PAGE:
(1881-1956) Dominion Observatory solar astronomer; Society President (1936-37).
Ralph Emerson DeLury (1881-1956), like his older brother, attended the University of Toronto where he was prominent in various organizations and athletics. An all-round student, he played football, basketball and hockey and was the cartoonist for the campus newspaper. He received his B.A. in 1903, M.A. in 1904, and his Ph.D. in 1907, his thesis topic being "The Rate of Oxidation in Arsenious Acid." During this period, he wrote a 444-page book, A General Method of Calculation in Kinetics. After a year at Princeton on a research scholarship he joined the staff of the Dominion Observatory, Ottawa, where he spent his entire career on solar investigations. One might suppose from this illustrious start, that Dr. DeLury was embarked on a brilliant career. In fact, much of his work was marked by controversy.
Ralph DeLury presented many papers to the Society, starting with two on convection as a factor in stellar variation in 1909 and continuing up to 1940; for six years, 1928-34, he wrote the "News and Comments" column in the Journal. In some of his papers he presented ideas on the association of sunspots with everything from agriculture to zoology. He was, however, not merely playing with statistics as many others before and since have tried. He believed that at sunspot maximum an increase in ultra-violet radiation from the faculae, or bright spots, would result in increased ionization of the Earth's atmosphere which would in turn lead to increased cloudiness and rainfall. These meteorological effects, he reasoned, would have an effect on crops and economics. The newspapers of course latched onto the sensational claims. But in spite of this, or perhaps because of it, the Society elected Ralph DeLury Second Vice-President in 1932, which led to his Presidency in 1936-37. He had also served the Ottawa Centre as President in 1921-22.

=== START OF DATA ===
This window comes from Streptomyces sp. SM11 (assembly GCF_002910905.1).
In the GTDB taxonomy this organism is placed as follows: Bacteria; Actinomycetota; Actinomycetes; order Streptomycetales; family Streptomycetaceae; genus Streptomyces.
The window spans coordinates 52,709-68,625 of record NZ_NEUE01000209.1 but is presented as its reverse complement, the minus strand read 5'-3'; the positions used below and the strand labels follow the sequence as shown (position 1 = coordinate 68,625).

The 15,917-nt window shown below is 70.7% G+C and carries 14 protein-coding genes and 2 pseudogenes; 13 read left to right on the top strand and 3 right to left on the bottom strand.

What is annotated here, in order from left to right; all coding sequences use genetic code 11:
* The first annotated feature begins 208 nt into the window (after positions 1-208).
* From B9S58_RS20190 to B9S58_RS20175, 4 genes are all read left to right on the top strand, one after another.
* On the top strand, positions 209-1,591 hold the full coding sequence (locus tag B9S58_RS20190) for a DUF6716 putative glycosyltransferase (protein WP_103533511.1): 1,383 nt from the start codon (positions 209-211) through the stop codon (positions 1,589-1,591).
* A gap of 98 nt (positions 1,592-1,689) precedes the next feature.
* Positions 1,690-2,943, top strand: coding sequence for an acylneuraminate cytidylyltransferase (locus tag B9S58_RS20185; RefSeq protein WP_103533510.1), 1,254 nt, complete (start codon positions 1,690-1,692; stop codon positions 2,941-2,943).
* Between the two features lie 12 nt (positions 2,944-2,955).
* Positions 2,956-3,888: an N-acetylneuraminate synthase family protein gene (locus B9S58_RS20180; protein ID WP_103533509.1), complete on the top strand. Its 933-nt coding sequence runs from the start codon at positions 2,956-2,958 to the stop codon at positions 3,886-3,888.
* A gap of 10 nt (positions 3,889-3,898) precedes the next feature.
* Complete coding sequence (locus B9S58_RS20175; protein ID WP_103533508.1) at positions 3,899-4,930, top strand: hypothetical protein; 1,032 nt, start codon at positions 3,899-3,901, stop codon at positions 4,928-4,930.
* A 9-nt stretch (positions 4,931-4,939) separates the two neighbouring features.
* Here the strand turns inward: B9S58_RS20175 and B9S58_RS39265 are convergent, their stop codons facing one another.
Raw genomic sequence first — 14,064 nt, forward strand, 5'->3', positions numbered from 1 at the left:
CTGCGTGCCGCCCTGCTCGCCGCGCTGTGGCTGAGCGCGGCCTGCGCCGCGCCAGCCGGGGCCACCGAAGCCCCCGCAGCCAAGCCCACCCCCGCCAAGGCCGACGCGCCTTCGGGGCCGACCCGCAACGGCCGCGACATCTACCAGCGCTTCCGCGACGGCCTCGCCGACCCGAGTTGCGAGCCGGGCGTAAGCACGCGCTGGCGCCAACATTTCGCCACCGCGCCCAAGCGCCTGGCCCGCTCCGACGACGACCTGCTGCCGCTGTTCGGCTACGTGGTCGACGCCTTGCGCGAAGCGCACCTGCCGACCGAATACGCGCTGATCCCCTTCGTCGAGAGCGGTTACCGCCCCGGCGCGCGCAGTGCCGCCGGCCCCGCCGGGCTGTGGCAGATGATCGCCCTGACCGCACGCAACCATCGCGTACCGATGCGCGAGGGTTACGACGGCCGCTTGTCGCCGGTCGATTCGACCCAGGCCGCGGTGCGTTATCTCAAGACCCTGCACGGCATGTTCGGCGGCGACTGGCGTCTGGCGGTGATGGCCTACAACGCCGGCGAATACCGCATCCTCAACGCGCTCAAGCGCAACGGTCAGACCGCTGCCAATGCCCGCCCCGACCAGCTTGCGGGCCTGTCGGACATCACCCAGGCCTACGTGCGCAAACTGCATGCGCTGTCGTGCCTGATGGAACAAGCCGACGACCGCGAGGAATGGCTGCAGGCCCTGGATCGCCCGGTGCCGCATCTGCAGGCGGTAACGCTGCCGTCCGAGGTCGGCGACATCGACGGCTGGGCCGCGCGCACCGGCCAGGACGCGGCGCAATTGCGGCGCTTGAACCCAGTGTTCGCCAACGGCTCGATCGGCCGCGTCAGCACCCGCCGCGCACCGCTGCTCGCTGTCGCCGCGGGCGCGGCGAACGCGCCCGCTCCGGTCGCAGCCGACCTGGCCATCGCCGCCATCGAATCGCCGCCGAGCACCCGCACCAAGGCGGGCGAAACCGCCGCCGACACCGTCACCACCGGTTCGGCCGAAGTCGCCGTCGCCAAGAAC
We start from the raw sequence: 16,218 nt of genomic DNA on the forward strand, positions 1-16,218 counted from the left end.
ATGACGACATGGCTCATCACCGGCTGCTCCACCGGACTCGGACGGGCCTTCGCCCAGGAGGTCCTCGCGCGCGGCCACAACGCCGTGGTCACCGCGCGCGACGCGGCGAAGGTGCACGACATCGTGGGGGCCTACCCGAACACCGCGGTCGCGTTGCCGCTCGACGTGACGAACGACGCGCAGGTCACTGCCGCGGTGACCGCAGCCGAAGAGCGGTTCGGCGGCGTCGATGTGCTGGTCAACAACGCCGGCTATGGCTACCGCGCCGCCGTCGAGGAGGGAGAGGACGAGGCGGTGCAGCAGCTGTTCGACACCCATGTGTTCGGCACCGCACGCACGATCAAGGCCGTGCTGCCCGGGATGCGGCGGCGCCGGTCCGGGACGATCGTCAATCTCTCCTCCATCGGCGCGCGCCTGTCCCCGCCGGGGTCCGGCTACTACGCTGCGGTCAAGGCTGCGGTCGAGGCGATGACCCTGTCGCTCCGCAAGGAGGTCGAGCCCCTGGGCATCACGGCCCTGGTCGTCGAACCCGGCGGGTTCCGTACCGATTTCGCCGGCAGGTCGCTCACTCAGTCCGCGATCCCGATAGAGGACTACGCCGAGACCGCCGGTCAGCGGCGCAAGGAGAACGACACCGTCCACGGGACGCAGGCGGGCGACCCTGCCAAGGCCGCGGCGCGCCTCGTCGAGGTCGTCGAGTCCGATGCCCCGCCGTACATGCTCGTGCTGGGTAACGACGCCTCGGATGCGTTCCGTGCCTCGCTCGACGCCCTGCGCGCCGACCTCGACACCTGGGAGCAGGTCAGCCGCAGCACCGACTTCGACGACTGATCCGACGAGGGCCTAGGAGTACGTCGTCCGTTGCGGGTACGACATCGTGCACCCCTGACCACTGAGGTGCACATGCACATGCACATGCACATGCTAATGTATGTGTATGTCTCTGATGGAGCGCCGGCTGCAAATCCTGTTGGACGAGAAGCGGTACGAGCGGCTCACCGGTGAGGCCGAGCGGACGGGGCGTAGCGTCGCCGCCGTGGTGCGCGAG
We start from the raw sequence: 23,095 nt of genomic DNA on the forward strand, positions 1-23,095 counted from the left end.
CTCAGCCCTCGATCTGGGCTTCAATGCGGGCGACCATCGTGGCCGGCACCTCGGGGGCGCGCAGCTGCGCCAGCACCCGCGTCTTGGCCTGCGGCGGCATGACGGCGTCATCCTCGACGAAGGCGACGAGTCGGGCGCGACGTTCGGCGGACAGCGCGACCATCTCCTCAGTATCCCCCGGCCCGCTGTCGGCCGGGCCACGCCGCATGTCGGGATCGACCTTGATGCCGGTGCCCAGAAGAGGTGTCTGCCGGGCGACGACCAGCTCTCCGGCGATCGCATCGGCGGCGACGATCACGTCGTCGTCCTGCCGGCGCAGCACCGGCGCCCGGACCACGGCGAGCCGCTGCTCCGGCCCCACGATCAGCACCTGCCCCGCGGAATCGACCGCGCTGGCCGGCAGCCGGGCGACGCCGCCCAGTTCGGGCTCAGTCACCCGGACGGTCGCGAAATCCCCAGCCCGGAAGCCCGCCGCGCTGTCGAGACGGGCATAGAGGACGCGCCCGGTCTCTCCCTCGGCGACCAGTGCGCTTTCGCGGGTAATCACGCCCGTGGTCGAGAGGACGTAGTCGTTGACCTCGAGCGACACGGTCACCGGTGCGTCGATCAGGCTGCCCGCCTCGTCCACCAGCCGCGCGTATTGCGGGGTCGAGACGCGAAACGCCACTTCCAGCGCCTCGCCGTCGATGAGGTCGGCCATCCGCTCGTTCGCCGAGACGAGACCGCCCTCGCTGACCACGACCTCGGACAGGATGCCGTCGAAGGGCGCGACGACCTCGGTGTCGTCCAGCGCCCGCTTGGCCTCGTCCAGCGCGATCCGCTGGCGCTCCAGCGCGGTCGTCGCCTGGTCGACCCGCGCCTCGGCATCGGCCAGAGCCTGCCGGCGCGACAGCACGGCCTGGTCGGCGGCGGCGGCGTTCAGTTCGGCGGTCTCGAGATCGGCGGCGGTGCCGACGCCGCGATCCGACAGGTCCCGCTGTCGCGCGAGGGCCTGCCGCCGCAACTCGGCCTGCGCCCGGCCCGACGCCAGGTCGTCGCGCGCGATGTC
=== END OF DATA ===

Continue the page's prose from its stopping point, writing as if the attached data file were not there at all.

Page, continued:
—Peter Broughton (from Looking Up)